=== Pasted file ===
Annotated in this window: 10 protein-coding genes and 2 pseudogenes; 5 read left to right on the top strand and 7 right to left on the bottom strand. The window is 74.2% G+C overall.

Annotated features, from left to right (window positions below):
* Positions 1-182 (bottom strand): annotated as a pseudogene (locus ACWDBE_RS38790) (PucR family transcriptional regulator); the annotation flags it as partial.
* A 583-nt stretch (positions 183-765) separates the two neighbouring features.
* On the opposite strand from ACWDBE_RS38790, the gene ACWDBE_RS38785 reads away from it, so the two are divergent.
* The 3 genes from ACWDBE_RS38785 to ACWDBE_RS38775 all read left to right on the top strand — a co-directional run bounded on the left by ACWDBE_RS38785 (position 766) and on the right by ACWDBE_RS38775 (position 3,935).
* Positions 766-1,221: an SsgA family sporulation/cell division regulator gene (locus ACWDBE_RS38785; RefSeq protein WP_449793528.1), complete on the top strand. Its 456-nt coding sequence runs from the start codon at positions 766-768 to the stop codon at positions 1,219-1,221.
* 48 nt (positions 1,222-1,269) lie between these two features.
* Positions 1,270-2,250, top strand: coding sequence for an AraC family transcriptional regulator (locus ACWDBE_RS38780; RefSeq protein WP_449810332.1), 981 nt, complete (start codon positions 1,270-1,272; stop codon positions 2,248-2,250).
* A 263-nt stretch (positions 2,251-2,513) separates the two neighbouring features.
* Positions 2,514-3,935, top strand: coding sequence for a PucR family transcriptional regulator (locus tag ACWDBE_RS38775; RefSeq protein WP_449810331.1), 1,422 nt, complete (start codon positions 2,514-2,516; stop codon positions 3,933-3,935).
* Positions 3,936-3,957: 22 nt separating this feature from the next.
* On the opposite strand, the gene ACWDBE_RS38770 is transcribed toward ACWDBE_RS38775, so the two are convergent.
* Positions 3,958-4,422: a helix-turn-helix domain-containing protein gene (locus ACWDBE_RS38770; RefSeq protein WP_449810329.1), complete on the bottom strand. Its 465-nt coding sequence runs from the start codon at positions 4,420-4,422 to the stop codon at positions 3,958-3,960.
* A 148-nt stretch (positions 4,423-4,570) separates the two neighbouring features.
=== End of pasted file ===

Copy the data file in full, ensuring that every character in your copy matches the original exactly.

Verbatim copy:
Annotated in this window: 10 protein-coding genes and 2 pseudogenes; 5 read left to right on the top strand and 7 right to left on the bottom strand. The window is 74.2% G+C overall.

Annotated features, from left to right (window positions below):
* Positions 1-182 (bottom strand): annotated as a pseudogene (locus ACWDBE_RS38790) (PucR family transcriptional regulator); the annotation flags it as partial.
* A 583-nt stretch (positions 183-765) separates the two neighbouring features.
* On the opposite strand from ACWDBE_RS38790, the gene ACWDBE_RS38785 reads away from it, so the two are divergent.
* The 3 genes from ACWDBE_RS38785 to ACWDBE_RS38775 all read left to right on the top strand — a co-directional run bounded on the left by ACWDBE_RS38785 (position 766) and on the right by ACWDBE_RS38775 (position 3,935).
* Positions 766-1,221: an SsgA family sporulation/cell division regulator gene (locus ACWDBE_RS38785; RefSeq protein WP_449793528.1), complete on the top strand. Its 456-nt coding sequence runs from the start codon at positions 766-768 to the stop codon at positions 1,219-1,221.
* 48 nt (positions 1,222-1,269) lie between these two features.
* Positions 1,270-2,250, top strand: coding sequence for an AraC family transcriptional regulator (locus ACWDBE_RS38780; RefSeq protein WP_449810332.1), 981 nt, complete (start codon positions 1,270-1,272; stop codon positions 2,248-2,250).
* A 263-nt stretch (positions 2,251-2,513) separates the two neighbouring features.
* Positions 2,514-3,935, top strand: coding sequence for a PucR family transcriptional regulator (locus tag ACWDBE_RS38775; RefSeq protein WP_449810331.1), 1,422 nt, complete (start codon positions 2,514-2,516; stop codon positions 3,933-3,935).
* Positions 3,936-3,957: 22 nt separating this feature from the next.
* On the opposite strand, the gene ACWDBE_RS38770 is transcribed toward ACWDBE_RS38775, so the two are convergent.
* Positions 3,958-4,422: a helix-turn-helix domain-containing protein gene (locus ACWDBE_RS38770; RefSeq protein WP_449810329.1), complete on the bottom strand. Its 465-nt coding sequence runs from the start codon at positions 4,420-4,422 to the stop codon at positions 3,958-3,960.
* A 148-nt stretch (positions 4,423-4,570) separates the two neighbouring features.